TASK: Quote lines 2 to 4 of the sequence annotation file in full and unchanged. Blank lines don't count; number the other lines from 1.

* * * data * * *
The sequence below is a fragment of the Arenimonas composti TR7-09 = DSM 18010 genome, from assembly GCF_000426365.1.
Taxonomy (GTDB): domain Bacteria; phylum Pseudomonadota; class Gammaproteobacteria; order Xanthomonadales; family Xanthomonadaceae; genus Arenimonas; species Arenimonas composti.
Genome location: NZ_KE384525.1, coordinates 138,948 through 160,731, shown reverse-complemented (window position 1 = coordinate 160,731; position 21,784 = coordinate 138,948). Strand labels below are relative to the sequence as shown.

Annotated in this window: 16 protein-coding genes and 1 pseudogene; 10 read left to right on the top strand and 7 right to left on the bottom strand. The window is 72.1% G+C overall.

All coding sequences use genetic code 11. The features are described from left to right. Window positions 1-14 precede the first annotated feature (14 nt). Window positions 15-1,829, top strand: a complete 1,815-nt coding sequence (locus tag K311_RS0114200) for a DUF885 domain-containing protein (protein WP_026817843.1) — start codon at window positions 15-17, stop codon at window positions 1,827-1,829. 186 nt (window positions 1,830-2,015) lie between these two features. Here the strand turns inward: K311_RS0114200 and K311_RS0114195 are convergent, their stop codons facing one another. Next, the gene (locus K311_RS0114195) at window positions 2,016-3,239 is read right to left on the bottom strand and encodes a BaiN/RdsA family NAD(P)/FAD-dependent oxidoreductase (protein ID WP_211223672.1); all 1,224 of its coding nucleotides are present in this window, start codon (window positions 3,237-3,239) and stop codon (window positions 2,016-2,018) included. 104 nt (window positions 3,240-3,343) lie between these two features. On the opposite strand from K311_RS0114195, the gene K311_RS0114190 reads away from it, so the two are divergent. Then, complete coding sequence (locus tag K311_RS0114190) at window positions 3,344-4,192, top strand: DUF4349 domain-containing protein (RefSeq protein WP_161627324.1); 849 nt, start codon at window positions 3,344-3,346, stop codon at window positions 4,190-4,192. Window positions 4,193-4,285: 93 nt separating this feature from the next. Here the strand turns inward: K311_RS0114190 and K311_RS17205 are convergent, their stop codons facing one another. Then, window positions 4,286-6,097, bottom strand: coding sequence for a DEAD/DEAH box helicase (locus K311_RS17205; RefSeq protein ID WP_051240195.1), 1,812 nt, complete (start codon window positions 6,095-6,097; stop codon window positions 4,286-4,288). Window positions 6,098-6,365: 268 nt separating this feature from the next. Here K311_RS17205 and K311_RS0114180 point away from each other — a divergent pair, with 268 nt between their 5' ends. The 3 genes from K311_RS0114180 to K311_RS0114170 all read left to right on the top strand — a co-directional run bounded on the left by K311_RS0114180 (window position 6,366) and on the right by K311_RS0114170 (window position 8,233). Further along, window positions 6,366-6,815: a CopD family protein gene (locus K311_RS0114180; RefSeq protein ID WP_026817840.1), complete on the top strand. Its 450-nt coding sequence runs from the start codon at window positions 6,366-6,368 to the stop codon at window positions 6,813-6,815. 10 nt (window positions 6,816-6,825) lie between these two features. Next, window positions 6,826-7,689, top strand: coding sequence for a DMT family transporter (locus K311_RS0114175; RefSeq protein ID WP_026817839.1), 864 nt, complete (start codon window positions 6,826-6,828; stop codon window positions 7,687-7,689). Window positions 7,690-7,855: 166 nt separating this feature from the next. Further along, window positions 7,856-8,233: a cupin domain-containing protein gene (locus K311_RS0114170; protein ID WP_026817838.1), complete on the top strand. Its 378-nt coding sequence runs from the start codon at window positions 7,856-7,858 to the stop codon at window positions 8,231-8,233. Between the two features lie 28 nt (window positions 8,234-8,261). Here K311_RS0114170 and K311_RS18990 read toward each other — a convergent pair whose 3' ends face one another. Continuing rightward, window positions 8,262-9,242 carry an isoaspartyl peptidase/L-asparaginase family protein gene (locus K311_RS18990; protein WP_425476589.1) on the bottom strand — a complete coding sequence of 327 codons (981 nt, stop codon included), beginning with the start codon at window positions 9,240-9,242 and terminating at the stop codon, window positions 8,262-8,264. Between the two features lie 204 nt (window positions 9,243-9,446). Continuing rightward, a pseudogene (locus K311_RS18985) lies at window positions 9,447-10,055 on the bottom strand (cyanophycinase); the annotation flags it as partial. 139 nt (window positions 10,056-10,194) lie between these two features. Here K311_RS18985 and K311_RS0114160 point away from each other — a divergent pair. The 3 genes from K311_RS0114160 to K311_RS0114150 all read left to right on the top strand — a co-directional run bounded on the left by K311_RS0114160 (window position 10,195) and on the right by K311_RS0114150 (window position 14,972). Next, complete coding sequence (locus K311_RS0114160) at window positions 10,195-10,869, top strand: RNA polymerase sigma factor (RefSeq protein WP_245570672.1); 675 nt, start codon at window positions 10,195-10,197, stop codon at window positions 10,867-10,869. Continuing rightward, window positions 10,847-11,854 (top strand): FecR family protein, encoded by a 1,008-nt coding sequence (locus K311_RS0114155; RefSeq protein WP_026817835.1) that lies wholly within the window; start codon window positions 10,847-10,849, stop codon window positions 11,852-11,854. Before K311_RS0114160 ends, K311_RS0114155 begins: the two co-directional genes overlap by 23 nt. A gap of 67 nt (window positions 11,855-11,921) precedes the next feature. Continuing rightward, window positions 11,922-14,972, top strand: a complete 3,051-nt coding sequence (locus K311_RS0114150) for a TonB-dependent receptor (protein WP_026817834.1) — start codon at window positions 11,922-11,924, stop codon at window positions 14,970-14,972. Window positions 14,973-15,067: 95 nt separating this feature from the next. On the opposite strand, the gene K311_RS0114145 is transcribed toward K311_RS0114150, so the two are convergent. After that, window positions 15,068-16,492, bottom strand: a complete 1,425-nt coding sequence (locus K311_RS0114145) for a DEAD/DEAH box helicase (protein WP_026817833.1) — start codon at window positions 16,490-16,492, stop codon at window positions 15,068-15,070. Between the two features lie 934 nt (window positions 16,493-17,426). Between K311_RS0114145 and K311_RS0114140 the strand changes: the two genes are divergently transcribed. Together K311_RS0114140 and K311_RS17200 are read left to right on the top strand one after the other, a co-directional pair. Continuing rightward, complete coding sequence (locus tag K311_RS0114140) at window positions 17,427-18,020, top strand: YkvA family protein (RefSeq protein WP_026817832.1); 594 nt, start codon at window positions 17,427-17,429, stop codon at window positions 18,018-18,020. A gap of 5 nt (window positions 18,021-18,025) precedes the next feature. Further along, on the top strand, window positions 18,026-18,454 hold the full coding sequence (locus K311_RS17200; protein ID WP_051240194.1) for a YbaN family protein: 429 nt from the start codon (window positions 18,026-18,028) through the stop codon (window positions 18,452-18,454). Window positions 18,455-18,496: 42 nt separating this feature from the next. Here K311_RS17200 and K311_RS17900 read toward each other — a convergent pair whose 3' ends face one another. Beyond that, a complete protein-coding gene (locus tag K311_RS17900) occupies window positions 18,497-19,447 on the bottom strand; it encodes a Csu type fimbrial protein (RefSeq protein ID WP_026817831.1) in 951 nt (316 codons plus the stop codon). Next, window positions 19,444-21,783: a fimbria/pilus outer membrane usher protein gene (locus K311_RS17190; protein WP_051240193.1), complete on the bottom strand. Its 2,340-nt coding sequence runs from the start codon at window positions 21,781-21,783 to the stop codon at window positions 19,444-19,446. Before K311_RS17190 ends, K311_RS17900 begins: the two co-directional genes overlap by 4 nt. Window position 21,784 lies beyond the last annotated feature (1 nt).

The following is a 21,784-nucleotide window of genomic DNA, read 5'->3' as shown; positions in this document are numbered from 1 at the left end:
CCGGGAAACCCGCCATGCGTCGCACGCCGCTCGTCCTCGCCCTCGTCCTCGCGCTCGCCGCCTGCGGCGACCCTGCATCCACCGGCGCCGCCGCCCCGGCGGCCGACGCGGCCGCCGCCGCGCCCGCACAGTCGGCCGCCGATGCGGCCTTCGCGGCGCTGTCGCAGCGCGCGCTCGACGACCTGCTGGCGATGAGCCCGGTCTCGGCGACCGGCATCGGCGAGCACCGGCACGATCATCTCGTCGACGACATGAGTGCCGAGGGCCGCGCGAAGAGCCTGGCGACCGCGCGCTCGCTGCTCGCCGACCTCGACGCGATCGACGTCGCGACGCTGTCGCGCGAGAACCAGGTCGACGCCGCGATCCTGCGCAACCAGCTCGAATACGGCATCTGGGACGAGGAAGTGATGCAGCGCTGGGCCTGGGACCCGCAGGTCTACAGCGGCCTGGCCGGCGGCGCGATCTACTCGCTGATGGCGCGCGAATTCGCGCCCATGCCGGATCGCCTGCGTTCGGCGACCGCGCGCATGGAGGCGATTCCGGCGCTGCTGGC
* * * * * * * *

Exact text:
Taxonomy (GTDB): domain Bacteria; phylum Pseudomonadota; class Gammaproteobacteria; order Xanthomonadales; family Xanthomonadaceae; genus Arenimonas; species Arenimonas composti.
Genome location: NZ_KE384525.1, coordinates 138,948 through 160,731, shown reverse-complemented (window position 1 = coordinate 160,731; position 21,784 = coordinate 138,948). Strand labels below are relative to the sequence as shown.

Annotated in this window: 16 protein-coding genes and 1 pseudogene; 10 read left to right on the top strand and 7 right to left on the bottom strand. The window is 72.1% G+C overall.